Adapted from a recent online discussion.
Dear Carolyn: I caught my husband cheating. We’ve started couple’s counseling. The counselor told him he needed to let me ask all my questions about the affair, and we had that conversation at home. I do feel better now, but he was evasive on a few of the questions: “Did you tell her you loved her?” (he dodged, unconvincingly), and, “Who initiated the affair?” (he doesn’t know I know it was a lie to say she did).
How much of a red flag is this? Do I allow him to fudge some details so he doesn’t look like quite the glass bowl he was, or do I take this to mean his outward remorse and commitment to repairing our relationship are not as real as they mostly feel?
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I can make a case for mercy because he’s apparently doing everything you and your counselor have asked him to, and compassion says you don’t have to insist he complete every step of his walk of shame.
However, the best chance your marriage has is for it to become something different from what it was before. The before was something you thought was working and, most likely, largely took for granted. Probably true of both of you. And, the before is what got you here.
The after can be something you’re actually glad you have even if you deplore the way you got it. It can be surprising in its intimacy — if, big if, you’re both able and willing to let it be raw in its honesty.
And that points to your not dropping these last two truths.
One approach would be to point out his hedging and to say — calmly, since agitation tends to suppress truth-telling — that it tells you he did say he loved her and did initiate the affair. Then you can say you’ve accepted these things and are ready to (work to) move past them, but you must hear him be completely honest with you. You have to know he can do it.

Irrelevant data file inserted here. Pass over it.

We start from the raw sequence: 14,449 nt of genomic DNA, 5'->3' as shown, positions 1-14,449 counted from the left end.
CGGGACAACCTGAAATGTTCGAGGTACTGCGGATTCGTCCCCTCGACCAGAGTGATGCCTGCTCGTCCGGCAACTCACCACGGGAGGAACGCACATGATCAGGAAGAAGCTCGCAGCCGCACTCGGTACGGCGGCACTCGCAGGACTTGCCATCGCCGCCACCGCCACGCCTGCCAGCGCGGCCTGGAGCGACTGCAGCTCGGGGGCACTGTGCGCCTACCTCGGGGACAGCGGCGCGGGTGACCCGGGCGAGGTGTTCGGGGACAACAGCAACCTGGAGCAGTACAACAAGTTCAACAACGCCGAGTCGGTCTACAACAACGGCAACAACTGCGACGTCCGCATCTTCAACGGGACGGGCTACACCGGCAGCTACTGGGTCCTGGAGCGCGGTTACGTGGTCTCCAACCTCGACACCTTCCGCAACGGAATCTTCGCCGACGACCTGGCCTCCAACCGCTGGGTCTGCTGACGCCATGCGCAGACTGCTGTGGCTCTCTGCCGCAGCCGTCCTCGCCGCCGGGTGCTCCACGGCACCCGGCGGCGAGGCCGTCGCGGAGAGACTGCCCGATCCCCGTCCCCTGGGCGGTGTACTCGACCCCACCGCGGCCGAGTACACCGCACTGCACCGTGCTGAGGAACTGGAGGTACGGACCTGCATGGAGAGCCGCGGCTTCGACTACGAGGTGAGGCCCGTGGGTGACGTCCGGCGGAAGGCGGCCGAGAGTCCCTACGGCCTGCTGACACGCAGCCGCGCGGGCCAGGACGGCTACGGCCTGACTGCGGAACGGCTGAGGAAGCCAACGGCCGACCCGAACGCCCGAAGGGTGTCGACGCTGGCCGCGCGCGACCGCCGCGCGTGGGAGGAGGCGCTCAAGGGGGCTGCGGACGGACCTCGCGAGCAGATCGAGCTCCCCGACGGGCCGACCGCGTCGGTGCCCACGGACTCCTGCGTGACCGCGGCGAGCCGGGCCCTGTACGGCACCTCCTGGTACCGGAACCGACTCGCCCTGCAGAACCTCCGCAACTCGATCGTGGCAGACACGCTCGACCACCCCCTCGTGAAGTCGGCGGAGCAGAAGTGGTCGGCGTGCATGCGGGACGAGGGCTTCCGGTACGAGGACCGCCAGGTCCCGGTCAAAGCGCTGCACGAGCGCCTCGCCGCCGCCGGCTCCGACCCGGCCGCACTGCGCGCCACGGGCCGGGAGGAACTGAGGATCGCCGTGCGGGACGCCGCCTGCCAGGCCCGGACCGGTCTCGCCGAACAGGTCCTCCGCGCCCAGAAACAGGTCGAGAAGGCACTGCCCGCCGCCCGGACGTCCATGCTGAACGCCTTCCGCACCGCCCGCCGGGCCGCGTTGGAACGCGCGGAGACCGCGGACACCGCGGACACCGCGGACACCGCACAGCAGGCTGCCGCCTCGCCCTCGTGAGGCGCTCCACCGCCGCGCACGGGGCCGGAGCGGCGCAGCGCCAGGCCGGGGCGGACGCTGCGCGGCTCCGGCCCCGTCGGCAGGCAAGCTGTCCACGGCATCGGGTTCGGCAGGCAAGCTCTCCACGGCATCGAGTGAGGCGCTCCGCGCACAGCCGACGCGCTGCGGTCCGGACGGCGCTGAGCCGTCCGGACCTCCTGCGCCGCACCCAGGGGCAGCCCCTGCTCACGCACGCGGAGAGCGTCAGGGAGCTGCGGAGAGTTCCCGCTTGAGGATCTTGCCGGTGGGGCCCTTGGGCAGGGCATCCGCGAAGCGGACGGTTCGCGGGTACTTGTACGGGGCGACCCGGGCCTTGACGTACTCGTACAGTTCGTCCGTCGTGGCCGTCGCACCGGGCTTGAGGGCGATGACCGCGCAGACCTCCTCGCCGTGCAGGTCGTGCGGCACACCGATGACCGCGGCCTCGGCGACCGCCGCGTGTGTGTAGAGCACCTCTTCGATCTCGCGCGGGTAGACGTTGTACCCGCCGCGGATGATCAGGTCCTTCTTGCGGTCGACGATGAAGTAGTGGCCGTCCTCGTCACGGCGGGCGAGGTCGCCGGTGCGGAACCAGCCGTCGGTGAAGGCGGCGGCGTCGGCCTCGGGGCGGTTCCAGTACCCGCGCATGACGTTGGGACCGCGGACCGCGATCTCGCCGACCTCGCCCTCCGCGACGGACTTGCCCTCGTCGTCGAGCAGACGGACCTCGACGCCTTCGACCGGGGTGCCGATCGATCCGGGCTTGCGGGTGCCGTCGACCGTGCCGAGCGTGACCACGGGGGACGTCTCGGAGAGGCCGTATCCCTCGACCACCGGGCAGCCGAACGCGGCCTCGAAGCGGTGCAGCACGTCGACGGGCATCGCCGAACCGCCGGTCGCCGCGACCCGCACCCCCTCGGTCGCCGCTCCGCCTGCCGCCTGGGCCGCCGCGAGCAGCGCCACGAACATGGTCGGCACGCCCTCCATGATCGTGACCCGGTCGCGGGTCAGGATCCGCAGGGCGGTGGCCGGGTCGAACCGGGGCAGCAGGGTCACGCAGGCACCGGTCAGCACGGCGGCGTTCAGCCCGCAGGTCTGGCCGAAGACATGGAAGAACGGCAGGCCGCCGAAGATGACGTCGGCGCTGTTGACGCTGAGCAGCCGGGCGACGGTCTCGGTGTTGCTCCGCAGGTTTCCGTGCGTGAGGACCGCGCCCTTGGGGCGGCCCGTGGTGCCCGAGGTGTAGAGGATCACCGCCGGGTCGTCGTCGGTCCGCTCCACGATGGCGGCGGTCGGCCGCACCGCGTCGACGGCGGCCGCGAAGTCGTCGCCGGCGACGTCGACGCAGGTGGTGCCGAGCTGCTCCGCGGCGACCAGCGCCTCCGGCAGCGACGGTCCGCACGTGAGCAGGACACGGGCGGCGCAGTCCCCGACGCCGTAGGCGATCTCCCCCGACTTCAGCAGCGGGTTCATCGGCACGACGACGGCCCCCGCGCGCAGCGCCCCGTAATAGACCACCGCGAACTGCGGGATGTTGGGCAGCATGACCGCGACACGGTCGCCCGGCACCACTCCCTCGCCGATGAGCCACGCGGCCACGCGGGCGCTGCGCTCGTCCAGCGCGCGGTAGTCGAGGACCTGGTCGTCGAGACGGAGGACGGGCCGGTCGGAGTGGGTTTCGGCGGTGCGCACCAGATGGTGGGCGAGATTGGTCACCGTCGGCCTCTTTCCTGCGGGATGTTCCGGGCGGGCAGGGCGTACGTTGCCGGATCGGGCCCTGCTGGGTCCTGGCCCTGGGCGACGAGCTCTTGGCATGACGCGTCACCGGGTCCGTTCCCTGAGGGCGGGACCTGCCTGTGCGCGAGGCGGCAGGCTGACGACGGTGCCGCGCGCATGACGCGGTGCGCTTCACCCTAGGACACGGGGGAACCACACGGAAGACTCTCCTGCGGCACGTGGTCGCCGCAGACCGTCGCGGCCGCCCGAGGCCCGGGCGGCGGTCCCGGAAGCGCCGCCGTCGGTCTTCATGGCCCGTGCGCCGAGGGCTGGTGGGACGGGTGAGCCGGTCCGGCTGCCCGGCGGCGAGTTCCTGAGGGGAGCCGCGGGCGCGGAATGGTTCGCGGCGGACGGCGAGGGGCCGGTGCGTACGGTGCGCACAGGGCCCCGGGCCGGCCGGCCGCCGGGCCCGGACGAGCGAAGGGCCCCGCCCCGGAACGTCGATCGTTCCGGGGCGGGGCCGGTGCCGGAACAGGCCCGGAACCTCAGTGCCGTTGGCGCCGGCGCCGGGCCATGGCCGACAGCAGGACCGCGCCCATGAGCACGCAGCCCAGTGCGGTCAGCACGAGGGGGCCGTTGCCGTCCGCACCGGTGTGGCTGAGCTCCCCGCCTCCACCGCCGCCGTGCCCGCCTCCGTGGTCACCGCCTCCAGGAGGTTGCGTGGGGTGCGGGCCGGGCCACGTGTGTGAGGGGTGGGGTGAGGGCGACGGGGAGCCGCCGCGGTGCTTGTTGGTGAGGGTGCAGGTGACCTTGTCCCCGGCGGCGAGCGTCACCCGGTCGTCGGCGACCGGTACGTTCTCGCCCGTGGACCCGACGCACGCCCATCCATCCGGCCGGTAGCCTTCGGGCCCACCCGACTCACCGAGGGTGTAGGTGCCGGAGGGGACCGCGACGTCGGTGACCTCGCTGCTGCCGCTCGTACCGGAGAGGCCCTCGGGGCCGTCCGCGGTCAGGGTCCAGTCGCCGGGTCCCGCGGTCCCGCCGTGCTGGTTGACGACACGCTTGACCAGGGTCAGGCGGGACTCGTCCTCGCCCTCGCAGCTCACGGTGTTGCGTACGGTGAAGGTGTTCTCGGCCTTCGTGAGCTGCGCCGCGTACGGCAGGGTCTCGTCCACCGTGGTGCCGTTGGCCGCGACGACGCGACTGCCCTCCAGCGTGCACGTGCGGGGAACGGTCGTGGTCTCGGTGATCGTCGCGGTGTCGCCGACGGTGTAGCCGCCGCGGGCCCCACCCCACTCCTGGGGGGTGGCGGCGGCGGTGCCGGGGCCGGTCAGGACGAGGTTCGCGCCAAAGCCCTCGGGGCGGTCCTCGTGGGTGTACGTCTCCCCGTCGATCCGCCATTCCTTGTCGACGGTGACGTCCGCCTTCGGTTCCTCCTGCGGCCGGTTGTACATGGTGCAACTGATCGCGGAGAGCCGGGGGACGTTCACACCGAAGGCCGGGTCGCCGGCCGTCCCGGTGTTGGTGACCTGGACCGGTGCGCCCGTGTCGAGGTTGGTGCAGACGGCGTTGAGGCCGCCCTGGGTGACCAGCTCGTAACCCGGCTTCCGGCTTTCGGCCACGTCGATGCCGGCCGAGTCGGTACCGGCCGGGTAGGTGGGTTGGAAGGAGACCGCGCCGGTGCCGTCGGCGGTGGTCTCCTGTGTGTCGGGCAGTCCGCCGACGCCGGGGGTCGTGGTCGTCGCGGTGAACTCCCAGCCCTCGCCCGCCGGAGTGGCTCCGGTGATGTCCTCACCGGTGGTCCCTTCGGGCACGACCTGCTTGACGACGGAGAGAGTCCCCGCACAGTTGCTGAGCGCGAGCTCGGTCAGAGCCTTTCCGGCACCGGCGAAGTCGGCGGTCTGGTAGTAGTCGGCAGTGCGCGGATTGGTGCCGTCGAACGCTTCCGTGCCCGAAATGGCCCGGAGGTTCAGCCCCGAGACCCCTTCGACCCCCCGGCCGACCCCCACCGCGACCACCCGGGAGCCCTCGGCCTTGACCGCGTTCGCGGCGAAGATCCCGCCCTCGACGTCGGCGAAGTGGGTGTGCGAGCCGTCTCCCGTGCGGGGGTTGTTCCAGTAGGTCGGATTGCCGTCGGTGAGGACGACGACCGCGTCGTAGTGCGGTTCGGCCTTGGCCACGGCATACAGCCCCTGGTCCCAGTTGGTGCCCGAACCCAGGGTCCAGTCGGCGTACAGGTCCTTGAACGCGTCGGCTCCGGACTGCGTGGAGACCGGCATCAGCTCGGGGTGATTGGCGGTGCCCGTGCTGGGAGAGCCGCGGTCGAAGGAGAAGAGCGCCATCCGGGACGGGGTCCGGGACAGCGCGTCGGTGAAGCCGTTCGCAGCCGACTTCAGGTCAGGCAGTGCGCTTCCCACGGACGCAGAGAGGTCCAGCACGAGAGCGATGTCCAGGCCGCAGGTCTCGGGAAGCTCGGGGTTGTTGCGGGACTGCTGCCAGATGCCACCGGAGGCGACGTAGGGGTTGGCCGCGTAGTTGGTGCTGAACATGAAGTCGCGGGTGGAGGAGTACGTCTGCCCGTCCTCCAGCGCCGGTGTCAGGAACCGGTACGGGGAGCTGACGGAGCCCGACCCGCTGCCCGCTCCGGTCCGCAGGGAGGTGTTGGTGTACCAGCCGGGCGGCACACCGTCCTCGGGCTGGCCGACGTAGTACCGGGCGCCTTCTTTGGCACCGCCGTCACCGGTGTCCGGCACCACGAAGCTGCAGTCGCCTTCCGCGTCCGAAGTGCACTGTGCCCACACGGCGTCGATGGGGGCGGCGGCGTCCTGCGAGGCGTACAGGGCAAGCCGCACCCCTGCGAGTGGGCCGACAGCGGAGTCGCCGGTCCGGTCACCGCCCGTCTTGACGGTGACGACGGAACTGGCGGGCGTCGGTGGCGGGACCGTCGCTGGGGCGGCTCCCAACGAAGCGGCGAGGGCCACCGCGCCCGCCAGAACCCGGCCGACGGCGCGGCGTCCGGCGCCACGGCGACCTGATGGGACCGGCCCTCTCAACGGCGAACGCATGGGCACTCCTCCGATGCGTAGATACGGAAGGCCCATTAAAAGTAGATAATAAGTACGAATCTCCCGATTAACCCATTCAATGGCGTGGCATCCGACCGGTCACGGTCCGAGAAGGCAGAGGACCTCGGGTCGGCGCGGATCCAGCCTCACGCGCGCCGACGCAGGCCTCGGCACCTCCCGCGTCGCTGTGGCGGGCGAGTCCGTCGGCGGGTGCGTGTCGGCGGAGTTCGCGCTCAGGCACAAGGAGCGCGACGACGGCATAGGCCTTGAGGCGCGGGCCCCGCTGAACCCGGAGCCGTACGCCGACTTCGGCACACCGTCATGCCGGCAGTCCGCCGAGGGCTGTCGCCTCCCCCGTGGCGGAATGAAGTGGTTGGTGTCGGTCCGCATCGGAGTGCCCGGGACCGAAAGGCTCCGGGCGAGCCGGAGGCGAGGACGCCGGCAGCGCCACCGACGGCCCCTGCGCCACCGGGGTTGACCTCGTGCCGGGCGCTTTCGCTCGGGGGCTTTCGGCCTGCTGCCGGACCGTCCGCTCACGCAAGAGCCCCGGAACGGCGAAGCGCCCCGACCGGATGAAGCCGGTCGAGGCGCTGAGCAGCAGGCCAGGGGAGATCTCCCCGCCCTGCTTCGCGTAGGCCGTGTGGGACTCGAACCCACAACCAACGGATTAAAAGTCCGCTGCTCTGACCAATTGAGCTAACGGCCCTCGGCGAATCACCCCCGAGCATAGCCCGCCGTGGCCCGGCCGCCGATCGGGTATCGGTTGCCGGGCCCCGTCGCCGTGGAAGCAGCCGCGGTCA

Then, you see.
Carolyn: Does it change anything if I definitely know (as much as I can) that their affair is over? They were co-workers, and he’s put in for a transfer, most likely at some cost to his future prospects there. So I feel better than I thought I would about looking forward; it’s mostly the looking backward that’s still kind of haunting me.
After Cheating again
I don’t think this information changes the answer any. The best way to go forward is to make sure there’s nothing behind you that feels unresolved. It’s not about whether she’s gone (though that helps), but whether he’s different — willing to admit the hardest possible things to admit. His doing that will help you see whether you and he can handle whatever else comes up in the future.
Re: Cheating: I cheated; my husband found out. I owned up. I answered all questions honestly and did everything I was asked to do.
Our marriage fell apart anyway — not because of the cheating but because the intimacy/honesty between us collapsed again, the very thing that drove me to cheat in the first place.
Cheating is a symptom, not a disease. Treat the disease.
Email Carolyn at firstname.lastname@example.org, follow her on Facebook at www.facebook.com/carolyn.hax or chat with her online at 10 a.m. each Friday at www.washingtonpost.com.